we conclude our series on john feinstein‘s career wrapping book with a focus on the wackness, and i’m not talking about a movie starring method man and an olsen twin. i have been irked by royalhalo all week, and have wanted to tell him (i assume he’s a man, because of his extreme jerkery, but i could be wrong) to get off my dick, but taking it all in stride, because it’s a learning opportunity, right? well-he touched my lebron cramp translation, and i was livid. and i unfollowed the muthafucka-i can learn plenty on my own, thank you very much.

anyways, i can identify with feinstein’s quote on doing what you need to do, but that doesn’t mean it’s always sunshine and roses, and this blog will be all about the athletes that he didn’t appreciate working with, and why.

“By the summer of ’89, Agassi had emerged as a star and Chang had won the French Open. Chang apparently only spoke on February 29 and Agassi already had a posse that was pretty much impenetrable. Plus, I didn’t have much desire to penetrate the posse.” (254)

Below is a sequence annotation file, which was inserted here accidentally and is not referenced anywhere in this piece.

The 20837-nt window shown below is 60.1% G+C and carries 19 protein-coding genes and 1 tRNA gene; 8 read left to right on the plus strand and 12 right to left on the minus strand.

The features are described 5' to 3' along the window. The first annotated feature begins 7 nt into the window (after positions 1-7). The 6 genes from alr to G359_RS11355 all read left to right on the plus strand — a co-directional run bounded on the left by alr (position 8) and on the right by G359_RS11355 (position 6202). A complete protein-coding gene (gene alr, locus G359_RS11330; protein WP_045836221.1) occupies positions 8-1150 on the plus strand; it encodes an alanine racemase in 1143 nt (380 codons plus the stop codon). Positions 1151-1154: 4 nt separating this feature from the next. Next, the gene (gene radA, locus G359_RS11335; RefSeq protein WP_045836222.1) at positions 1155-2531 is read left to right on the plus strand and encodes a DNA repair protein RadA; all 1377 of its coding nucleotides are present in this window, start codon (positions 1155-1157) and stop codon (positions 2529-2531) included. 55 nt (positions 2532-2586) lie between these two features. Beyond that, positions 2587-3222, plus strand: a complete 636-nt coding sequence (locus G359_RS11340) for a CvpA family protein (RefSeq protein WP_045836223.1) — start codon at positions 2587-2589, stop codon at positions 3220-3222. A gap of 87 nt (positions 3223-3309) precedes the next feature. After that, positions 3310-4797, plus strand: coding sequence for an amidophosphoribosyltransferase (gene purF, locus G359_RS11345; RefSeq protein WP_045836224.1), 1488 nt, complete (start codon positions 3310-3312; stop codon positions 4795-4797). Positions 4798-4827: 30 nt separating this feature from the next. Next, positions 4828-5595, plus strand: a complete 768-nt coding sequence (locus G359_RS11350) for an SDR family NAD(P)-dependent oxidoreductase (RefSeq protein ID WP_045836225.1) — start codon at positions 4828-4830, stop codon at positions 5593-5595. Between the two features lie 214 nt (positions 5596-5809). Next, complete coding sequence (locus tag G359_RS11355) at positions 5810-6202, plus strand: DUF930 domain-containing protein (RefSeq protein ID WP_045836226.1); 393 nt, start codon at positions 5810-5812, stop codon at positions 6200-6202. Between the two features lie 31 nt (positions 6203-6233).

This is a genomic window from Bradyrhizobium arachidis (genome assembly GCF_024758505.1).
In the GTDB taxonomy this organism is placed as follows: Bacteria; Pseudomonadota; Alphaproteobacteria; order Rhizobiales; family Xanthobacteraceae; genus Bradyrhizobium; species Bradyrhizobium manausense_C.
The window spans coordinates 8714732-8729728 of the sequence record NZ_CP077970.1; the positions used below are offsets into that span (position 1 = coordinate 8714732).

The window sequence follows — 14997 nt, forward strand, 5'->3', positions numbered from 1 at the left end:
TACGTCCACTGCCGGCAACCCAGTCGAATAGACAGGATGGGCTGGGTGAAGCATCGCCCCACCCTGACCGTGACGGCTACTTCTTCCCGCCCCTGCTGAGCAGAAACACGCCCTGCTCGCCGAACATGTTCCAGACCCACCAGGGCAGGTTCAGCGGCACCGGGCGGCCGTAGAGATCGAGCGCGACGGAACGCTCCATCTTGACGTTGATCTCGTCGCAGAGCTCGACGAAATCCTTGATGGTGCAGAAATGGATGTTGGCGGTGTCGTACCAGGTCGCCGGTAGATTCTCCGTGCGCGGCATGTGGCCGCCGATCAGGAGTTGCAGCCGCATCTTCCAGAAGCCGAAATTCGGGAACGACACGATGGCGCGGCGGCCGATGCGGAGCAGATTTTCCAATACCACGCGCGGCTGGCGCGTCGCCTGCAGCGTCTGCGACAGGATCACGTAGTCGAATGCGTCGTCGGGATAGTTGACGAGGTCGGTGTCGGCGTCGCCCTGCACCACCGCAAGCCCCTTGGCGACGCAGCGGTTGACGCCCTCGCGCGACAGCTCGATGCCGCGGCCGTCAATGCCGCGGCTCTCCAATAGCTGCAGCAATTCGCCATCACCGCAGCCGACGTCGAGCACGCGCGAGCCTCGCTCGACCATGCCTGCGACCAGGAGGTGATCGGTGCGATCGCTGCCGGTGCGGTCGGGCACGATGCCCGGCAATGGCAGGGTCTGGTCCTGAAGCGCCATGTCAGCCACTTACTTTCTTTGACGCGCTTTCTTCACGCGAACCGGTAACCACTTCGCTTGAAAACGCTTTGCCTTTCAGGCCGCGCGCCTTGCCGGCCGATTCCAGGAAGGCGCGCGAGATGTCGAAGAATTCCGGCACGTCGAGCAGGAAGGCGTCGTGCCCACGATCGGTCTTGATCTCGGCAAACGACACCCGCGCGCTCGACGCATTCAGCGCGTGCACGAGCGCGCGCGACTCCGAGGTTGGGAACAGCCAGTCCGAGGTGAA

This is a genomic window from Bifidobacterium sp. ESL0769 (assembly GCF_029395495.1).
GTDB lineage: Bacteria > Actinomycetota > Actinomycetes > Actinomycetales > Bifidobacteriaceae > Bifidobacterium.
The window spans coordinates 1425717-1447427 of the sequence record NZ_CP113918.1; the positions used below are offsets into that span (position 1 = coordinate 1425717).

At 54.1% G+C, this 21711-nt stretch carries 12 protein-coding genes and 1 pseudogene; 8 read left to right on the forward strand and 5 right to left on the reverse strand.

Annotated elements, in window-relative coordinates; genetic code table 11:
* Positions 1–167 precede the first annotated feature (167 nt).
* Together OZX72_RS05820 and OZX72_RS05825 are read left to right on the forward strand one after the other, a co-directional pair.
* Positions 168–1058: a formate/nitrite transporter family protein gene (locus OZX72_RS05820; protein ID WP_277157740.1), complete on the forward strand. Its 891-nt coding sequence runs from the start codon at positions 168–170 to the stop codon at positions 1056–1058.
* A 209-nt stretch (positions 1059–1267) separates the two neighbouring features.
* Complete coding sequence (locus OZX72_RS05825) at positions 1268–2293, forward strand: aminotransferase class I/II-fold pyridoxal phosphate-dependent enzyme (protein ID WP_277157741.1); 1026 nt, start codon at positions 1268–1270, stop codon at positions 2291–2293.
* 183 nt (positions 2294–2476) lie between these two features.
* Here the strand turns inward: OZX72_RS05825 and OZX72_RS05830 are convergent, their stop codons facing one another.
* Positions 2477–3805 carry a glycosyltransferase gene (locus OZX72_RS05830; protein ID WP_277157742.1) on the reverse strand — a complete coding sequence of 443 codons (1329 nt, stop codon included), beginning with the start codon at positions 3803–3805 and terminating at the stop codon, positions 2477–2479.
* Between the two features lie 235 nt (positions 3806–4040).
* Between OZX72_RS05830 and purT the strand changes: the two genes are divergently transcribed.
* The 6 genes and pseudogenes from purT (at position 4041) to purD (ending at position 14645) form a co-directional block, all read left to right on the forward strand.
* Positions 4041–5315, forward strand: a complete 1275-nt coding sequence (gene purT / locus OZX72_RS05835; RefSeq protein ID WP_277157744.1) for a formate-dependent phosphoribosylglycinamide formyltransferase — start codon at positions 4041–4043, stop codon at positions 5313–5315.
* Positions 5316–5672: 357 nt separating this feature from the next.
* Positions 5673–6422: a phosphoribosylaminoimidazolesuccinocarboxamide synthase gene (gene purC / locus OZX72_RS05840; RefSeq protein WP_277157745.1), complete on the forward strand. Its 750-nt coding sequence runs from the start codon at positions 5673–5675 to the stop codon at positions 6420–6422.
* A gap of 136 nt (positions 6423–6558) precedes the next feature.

“Chang didn’t really care about his image. But he hated doing interviews, and on the rare occasions that he did one, almost all his answers came back to his relationship with Jesus Christ.” (253)

come to think of it, jeremy lin is all rah rah god too, and i think there may be something here to asian-american golden sports boys for christ, but someone else can write it, kristina wong, maybe? that would be a riot…

“There is no more a New Tiger than there was ever a New Nixon.” (462)

“After winning the Masters, Woods had been invited by President Clinton to participate with him and Rachel Robinson in a ceremony in New York commemorating the fiftieth anniversary of Jackie Robinson breaking baseball’s colour line.

He turned down the invitation saying he was going on vacation with friends.” (335-6)

“He was closing in on thirty, it was time to marry a beautiful blonde and start having beautiful little children (and a dog) he could put up on his website and hug after victories.” (462)

“Great competitors are always looking ahead to the next challenge. I get that. But I’m not sure Tiger ever paused for more than a few minutes to enjoy anything he achieved. That’s sad.” (464)